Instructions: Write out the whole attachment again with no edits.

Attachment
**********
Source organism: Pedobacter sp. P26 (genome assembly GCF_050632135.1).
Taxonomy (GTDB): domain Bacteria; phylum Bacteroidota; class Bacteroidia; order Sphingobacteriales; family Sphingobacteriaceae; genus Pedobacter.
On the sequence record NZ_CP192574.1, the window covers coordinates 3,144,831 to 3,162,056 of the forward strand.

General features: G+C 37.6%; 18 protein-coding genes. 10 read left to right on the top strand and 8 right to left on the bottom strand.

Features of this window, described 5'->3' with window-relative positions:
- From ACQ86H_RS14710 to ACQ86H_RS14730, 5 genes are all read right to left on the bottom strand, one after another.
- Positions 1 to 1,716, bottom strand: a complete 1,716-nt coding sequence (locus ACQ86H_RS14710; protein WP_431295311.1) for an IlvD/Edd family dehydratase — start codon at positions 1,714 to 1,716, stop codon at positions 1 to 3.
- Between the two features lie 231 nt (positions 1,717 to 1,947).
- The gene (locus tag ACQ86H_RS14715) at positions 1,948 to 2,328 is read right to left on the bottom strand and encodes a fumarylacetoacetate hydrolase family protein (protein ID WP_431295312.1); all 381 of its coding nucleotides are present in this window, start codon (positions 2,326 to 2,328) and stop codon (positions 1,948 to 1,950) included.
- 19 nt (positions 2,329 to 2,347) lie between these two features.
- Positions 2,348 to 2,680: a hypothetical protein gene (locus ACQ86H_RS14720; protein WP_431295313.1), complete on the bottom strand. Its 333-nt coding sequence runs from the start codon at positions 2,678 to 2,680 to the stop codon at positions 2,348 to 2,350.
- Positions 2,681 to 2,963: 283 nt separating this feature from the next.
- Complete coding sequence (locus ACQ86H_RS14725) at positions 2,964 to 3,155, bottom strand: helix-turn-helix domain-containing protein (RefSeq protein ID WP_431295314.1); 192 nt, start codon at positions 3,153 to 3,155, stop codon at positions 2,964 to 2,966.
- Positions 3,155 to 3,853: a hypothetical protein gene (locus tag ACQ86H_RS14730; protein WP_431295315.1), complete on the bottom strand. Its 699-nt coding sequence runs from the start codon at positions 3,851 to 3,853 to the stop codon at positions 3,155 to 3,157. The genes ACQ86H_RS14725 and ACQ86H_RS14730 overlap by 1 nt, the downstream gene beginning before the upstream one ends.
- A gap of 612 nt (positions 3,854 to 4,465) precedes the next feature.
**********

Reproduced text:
Source organism: Pedobacter sp. P26 (genome assembly GCF_050632135.1).
Taxonomy (GTDB): domain Bacteria; phylum Bacteroidota; class Bacteroidia; order Sphingobacteriales; family Sphingobacteriaceae; genus Pedobacter.
On the sequence record NZ_CP192574.1, the window covers coordinates 3,144,831 to 3,162,056 of the forward strand.

General features: G+C 37.6%; 18 protein-coding genes. 10 read left to right on the top strand and 8 right to left on the bottom strand.

Features of this window, described 5'->3' with window-relative positions:
- From ACQ86H_RS14710 to ACQ86H_RS14730, 5 genes are all read right to left on the bottom strand, one after another.
- Positions 1 to 1,716, bottom strand: a complete 1,716-nt coding sequence (locus ACQ86H_RS14710; protein WP_431295311.1) for an IlvD/Edd family dehydratase — start codon at positions 1,714 to 1,716, stop codon at positions 1 to 3.
- Between the two features lie 231 nt (positions 1,717 to 1,947).
- The gene (locus tag ACQ86H_RS14715) at positions 1,948 to 2,328 is read right to left on the bottom strand and encodes a fumarylacetoacetate hydrolase family protein (protein ID WP_431295312.1); all 381 of its coding nucleotides are present in this window, start codon (positions 2,326 to 2,328) and stop codon (positions 1,948 to 1,950) included.
- 19 nt (positions 2,329 to 2,347) lie between these two features.
- Positions 2,348 to 2,680: a hypothetical protein gene (locus ACQ86H_RS14720; protein WP_431295313.1), complete on the bottom strand. Its 333-nt coding sequence runs from the start codon at positions 2,678 to 2,680 to the stop codon at positions 2,348 to 2,350.
- Positions 2,681 to 2,963: 283 nt separating this feature from the next.
- Complete coding sequence (locus ACQ86H_RS14725) at positions 2,964 to 3,155, bottom strand: helix-turn-helix domain-containing protein (RefSeq protein ID WP_431295314.1); 192 nt, start codon at positions 3,153 to 3,155, stop codon at positions 2,964 to 2,966.
- Positions 3,155 to 3,853: a hypothetical protein gene (locus tag ACQ86H_RS14730; protein WP_431295315.1), complete on the bottom strand. Its 699-nt coding sequence runs from the start codon at positions 3,851 to 3,853 to the stop codon at positions 3,155 to 3,157. The genes ACQ86H_RS14725 and ACQ86H_RS14730 overlap by 1 nt, the downstream gene beginning before the upstream one ends.
- A gap of 612 nt (positions 3,854 to 4,465) precedes the next feature.